posted by special-k at 3:14 PM on May 8, 2007


It's ethically ok to date a former professor. It's not so hot to try to lure someone out of their current longterm relationship. It's also not pragmatically a great idea for a younger woman just starting her academic career to date an older more established male academic.

It happens often enough, but it's typically the younger/woman in the relationship whose academic reputation is more damaged. If you're going into academia in the same field it will be bad for your reputation, in ways that will not be obvious but might seriously affect your career prospects.

Is he tenured? If so he doesn't really need to worry about his reputation. You are in the powerless position here and you have plenty to lose by this. (Here's some elaboration in my answer to another question about a professor/student relationship.)
posted by LobsterMitten at 3:42 PM on May 8, 2007


At my grad program, one former graduate student has been through THREE of her former professors, married all three of them. First one they got divorced (he's dead), married second one then cheated on him with third one, divorced second one and married third one, to whom she is still married. Apparently many years ago when this was going on (all these dudes are pretty old & near retirement), 2nd and 3rd professor got in a fistfight in the department office. Fun times.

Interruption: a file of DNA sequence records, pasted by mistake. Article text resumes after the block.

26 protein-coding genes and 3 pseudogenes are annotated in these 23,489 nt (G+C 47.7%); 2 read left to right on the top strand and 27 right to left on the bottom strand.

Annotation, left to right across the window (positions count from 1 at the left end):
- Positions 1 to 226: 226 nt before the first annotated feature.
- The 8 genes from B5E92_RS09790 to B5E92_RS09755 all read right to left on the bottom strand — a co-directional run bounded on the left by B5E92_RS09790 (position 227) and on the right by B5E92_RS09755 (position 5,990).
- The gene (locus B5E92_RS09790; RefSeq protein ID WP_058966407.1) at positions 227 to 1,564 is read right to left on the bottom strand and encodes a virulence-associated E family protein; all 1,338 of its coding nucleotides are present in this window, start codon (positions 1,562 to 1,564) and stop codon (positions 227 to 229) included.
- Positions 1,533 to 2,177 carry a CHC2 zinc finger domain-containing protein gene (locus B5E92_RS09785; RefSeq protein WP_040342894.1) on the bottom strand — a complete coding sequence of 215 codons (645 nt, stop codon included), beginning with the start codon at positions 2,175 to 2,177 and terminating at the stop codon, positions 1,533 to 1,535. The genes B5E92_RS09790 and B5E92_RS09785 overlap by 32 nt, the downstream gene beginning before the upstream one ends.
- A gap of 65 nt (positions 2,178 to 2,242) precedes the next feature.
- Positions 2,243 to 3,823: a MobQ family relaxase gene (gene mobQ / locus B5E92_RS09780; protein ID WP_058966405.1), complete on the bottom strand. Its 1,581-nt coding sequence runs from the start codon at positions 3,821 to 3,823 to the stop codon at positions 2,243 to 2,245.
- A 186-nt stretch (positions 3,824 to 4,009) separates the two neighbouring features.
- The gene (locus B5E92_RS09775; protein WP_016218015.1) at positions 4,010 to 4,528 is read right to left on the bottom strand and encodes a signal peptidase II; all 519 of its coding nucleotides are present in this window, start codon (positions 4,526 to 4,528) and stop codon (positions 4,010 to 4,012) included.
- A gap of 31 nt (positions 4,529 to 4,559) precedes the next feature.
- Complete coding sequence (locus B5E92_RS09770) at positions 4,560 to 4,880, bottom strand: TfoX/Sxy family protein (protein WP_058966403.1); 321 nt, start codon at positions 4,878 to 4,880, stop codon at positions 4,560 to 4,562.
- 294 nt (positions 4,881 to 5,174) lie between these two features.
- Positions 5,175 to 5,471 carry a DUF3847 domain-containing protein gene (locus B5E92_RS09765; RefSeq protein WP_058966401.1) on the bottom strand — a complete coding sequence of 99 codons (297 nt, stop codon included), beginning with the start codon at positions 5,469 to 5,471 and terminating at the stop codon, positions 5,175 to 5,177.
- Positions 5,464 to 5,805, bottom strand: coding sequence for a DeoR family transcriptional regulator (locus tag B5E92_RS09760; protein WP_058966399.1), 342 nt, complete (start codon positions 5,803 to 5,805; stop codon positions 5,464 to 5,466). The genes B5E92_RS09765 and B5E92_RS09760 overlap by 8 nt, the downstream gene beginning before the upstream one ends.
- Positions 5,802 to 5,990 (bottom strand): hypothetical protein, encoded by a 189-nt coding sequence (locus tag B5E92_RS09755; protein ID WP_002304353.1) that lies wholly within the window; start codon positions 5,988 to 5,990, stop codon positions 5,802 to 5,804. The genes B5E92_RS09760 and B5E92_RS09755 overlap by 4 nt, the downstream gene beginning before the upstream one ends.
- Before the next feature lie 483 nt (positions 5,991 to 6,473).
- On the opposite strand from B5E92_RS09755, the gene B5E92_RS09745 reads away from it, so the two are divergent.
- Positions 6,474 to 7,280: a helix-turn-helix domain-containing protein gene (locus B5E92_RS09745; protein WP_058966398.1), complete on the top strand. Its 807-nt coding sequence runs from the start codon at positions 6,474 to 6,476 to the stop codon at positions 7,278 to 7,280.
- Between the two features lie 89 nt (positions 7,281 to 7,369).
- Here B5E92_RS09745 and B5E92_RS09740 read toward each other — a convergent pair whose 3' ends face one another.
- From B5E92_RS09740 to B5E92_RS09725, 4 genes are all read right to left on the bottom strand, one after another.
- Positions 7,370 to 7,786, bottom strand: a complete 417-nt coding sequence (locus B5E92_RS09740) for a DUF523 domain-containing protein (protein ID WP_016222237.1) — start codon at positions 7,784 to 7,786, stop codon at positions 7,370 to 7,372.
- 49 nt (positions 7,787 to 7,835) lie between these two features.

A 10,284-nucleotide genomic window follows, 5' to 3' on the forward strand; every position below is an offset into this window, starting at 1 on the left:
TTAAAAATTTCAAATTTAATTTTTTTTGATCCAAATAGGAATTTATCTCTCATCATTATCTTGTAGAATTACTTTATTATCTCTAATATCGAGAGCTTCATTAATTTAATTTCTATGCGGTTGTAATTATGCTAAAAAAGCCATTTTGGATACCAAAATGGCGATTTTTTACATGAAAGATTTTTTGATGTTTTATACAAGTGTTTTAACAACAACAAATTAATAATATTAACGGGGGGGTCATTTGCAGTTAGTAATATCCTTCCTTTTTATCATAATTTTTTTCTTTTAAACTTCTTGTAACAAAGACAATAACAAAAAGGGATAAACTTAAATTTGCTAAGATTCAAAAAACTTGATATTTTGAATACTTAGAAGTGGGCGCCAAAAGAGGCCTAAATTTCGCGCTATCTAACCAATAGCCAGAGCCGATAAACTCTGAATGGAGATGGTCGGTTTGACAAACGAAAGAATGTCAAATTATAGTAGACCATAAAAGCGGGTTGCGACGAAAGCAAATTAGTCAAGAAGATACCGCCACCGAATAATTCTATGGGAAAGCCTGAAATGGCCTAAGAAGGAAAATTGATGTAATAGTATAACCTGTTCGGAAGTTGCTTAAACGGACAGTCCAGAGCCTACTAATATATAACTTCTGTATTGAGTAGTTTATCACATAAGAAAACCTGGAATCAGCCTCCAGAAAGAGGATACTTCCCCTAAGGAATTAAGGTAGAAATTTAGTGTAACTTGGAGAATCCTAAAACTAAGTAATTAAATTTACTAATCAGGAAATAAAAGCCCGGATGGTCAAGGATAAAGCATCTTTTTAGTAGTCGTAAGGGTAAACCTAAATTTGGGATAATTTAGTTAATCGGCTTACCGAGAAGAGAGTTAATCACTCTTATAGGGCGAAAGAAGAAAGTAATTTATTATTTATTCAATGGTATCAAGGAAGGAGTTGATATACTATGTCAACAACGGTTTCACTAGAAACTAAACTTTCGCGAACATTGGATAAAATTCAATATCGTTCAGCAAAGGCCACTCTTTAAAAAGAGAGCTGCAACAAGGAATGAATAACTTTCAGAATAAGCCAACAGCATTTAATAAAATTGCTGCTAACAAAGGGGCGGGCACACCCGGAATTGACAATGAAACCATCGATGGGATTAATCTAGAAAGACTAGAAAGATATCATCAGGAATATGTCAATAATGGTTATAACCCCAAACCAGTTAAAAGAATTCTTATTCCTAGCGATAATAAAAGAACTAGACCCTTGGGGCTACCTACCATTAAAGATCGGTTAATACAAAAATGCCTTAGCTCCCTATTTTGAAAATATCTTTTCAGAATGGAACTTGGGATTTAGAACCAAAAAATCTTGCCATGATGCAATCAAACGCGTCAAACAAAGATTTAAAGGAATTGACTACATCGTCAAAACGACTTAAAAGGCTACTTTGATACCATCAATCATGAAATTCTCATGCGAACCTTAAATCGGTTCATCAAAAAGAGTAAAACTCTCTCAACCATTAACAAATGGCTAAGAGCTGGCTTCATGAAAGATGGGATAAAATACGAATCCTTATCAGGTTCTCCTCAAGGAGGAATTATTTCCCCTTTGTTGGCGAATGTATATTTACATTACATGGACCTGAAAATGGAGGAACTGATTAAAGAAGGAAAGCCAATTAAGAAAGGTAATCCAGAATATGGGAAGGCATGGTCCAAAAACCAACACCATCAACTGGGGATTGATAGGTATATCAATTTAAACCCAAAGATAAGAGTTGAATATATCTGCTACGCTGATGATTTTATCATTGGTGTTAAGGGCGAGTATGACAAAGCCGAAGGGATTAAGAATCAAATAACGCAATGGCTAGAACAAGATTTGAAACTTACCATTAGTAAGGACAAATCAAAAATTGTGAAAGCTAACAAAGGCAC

posted by papakwanz at 3:45 PM on May 8, 2007


I don't think there's anything wrong with telling this guy you're attracted to him. As long as you're willing to accept the likely truth that he is not interested in leaving his girlfriend for you, and make it clear you do not want to be the other woman, but if circumstances were different, then you would be interested in pursuing something, I think you're in the clear.

I mean, it's not illegal to like someone who is in a relationship, and it's not unethical to tell them you like them. It's only unethical if he cheats on her with you, and even then, most of the responsibility lies on his end.

If you like him that much, and are aware that he is most probably going to stop hanging out with you, and that the odds are against him leaving his lady, and you are okay with that, then tell him. Better than harboring a go-nowhere crush for forever.
posted by mckenney at 4:15 PM on May 8, 2007


Until he is single, your question is moot.
posted by Savannah at 5:50 PM on May 8, 2007 [1 favorite]


Your headline really isn't the question here. It shouldn't be just about whether its bad for his reputation. If he were single, I'd probably say go ahead. As someone who is about to move in with a future professor, I say back off! In all seriousness though, it's been two years. If "discussions, e-mails, lunches and walks have been purely platonic" it doesn't sound like your feelings are returned or that your professor is interested in pursuing anything. It's pretty natural to develop a crush in this sort of situation, but in this case I don't think going through with it is prudent. You probably stand a higher chance of your friendship turning all weird than it turning romantic.